“We think we’re the first group to propose an underlying neurophysiological mechanism that directly links the actual practice of mindful awareness of breath and body sensations to the kinds of cognitive and emotional benefits that mindfulness confers,” lead author Catherine Kerr, assistant professor (research) of family medicine at the Alpert Medical School and director of translational neuroscience for the Contemplative Studies Initiative at Brown, said in a press statement.

As Natural News previously covered, meditation results in beneficial physiological changes that can be measured. For example, a recent study by University of Wisconsin-Madison neuroscientists with the Center for Investigating Healthy Minds found that mindfulness meditation not only reduces stress but also reduces inflammation. And this is clearly important information for the countless people with diseases such as arthritis who can’t take, or don’t want to rely on, side effect-laden anti-inflammatory drugs.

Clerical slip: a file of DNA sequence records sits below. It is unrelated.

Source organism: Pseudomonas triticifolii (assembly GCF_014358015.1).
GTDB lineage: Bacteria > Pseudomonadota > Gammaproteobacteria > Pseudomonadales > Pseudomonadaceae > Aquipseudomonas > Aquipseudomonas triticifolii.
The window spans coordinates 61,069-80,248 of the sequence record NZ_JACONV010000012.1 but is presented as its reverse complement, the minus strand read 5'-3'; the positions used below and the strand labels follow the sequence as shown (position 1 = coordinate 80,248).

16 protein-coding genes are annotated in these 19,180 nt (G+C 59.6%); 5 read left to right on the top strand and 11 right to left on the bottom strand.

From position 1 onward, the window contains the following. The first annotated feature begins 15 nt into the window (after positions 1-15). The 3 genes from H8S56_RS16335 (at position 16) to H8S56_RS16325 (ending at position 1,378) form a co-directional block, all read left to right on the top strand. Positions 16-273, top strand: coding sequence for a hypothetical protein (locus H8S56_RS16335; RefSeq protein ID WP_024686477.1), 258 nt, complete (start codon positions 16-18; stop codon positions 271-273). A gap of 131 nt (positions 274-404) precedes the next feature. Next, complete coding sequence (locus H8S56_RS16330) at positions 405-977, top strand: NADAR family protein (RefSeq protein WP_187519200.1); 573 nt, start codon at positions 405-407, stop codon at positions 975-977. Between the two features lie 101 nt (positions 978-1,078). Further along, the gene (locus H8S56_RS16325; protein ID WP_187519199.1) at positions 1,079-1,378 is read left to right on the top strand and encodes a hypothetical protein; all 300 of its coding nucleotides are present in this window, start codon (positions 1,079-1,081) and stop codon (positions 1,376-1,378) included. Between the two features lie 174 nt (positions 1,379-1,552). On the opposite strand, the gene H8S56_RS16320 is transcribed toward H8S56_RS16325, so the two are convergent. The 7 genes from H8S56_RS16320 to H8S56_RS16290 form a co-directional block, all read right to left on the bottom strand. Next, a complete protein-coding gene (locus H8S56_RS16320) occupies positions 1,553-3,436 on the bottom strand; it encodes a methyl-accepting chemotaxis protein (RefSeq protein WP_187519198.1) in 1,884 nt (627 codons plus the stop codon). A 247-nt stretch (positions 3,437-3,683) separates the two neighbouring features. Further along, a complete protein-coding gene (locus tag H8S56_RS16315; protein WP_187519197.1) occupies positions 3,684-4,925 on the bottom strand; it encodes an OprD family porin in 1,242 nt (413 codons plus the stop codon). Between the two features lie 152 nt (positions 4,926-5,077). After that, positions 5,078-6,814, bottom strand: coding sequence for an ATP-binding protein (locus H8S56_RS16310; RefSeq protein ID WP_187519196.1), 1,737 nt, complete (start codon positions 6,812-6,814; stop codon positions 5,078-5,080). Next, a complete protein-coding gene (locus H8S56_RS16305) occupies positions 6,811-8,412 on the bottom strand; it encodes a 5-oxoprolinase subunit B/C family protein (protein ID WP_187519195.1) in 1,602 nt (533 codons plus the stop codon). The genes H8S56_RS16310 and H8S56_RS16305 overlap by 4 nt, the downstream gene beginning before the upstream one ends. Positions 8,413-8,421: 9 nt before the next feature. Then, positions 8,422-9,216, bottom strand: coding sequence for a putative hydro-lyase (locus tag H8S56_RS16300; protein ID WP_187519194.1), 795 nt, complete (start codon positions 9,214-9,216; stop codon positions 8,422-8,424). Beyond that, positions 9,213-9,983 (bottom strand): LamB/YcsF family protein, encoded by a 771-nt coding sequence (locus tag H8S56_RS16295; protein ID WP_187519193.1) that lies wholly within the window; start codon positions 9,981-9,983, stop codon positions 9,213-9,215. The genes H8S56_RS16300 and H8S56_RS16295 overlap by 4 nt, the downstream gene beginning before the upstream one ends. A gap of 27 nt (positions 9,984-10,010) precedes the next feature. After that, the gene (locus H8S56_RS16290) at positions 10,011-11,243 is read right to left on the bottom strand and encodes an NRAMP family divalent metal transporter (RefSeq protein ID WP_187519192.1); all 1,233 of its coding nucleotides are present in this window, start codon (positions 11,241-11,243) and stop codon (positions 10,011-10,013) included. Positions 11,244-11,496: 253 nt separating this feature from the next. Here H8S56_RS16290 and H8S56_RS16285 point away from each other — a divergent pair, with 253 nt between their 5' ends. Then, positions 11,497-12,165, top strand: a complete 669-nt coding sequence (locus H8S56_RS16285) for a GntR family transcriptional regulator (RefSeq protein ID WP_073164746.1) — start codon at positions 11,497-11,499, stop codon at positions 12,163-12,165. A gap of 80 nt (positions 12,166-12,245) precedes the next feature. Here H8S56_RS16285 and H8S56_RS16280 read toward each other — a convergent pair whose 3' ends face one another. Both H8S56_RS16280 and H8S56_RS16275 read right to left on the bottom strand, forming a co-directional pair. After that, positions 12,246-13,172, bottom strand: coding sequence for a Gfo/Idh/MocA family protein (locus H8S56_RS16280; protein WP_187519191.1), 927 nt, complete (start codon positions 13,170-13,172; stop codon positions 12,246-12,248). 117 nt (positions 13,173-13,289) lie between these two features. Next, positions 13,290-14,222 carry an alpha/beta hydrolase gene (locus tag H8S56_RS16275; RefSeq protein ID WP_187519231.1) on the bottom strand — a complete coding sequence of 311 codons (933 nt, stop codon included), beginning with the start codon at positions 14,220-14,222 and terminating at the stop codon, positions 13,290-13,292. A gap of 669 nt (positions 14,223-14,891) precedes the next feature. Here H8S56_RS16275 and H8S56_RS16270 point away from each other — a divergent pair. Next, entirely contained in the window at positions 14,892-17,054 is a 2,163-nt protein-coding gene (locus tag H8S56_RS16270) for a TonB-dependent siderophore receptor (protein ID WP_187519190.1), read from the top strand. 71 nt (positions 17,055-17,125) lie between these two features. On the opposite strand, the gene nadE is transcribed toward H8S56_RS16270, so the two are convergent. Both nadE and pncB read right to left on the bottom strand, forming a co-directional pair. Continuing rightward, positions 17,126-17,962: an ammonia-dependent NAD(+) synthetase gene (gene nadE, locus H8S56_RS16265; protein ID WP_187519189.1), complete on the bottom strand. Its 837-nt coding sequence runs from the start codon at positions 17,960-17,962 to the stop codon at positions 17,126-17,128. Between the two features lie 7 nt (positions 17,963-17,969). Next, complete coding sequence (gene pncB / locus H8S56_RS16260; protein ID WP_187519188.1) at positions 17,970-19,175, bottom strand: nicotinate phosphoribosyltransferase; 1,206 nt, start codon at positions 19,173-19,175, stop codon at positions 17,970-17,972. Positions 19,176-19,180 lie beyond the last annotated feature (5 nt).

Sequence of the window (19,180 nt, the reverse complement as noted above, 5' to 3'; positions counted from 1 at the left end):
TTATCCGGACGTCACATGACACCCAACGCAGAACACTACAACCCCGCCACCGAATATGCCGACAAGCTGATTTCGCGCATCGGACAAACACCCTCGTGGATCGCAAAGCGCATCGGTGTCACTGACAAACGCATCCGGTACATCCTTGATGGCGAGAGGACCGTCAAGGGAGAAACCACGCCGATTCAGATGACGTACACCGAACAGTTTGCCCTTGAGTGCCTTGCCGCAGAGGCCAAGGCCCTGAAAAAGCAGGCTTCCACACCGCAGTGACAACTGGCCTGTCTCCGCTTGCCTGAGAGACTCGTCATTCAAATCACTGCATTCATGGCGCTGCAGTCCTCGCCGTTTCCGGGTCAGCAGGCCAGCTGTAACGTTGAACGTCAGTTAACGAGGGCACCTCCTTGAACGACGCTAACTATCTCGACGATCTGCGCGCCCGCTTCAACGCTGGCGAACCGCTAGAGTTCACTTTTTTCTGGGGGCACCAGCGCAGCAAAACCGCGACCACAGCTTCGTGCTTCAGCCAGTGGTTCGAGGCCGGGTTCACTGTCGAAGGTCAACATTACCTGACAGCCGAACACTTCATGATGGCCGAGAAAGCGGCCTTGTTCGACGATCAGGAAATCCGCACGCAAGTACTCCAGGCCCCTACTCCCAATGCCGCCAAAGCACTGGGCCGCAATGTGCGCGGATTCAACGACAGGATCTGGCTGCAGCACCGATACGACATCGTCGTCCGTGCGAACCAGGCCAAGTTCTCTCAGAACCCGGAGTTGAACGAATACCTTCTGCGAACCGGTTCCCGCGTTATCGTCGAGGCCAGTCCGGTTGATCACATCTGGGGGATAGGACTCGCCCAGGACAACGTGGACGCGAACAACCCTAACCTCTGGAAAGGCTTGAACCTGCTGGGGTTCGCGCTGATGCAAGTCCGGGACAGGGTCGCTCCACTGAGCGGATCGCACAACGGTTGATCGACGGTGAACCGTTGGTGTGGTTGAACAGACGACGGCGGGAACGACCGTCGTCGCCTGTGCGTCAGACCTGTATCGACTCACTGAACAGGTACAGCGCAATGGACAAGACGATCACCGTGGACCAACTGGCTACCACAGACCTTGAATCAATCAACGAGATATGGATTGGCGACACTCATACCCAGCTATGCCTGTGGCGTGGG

What’s more, a University of California, San Francisco (UCSF) study just published in the Association for Psychological Science journal Clinical Psychological Science found that people who reported more presence in the moment (having a greater focus and engagement with their current activities) had longer telomeres, even after adjusting for current stress in their lives. Telomeres are sort of caps at the ends of DNA that prevent the ends of chromosomes from fusing with nearby chromosomes or deteriorating. They are biomarkers for aging and are known to get shorter and shorter when the body undergoes physiological and psychological stressors.